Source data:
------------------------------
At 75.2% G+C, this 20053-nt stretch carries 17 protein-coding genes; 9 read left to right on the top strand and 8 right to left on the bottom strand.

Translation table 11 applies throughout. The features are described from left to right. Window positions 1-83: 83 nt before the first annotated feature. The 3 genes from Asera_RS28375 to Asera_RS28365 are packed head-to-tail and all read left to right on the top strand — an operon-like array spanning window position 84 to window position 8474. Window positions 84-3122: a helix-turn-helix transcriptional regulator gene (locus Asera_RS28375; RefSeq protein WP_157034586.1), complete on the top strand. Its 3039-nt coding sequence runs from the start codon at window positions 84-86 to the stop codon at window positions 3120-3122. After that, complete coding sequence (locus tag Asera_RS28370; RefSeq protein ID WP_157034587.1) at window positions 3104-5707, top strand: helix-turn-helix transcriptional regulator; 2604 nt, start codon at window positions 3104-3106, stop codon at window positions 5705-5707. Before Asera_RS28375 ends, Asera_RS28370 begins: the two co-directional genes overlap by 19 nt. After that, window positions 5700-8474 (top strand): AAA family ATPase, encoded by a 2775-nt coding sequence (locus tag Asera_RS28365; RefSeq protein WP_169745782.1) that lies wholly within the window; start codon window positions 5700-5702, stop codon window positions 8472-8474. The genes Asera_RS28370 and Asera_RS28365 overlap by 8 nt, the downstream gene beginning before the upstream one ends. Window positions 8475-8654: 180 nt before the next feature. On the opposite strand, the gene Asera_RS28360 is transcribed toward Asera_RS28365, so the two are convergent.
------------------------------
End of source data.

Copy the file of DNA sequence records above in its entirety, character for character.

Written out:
At 75.2% G+C, this 20053-nt stretch carries 17 protein-coding genes; 9 read left to right on the top strand and 8 right to left on the bottom strand.

Translation table 11 applies throughout. The features are described from left to right. Window positions 1-83: 83 nt before the first annotated feature. The 3 genes from Asera_RS28375 to Asera_RS28365 are packed head-to-tail and all read left to right on the top strand — an operon-like array spanning window position 84 to window position 8474. Window positions 84-3122: a helix-turn-helix transcriptional regulator gene (locus Asera_RS28375; RefSeq protein WP_157034586.1), complete on the top strand. Its 3039-nt coding sequence runs from the start codon at window positions 84-86 to the stop codon at window positions 3120-3122. After that, complete coding sequence (locus tag Asera_RS28370; RefSeq protein ID WP_157034587.1) at window positions 3104-5707, top strand: helix-turn-helix transcriptional regulator; 2604 nt, start codon at window positions 3104-3106, stop codon at window positions 5705-5707. Before Asera_RS28375 ends, Asera_RS28370 begins: the two co-directional genes overlap by 19 nt. After that, window positions 5700-8474 (top strand): AAA family ATPase, encoded by a 2775-nt coding sequence (locus tag Asera_RS28365; RefSeq protein WP_169745782.1) that lies wholly within the window; start codon window positions 5700-5702, stop codon window positions 8472-8474. The genes Asera_RS28370 and Asera_RS28365 overlap by 8 nt, the downstream gene beginning before the upstream one ends. Window positions 8475-8654: 180 nt before the next feature. On the opposite strand, the gene Asera_RS28360 is transcribed toward Asera_RS28365, so the two are convergent.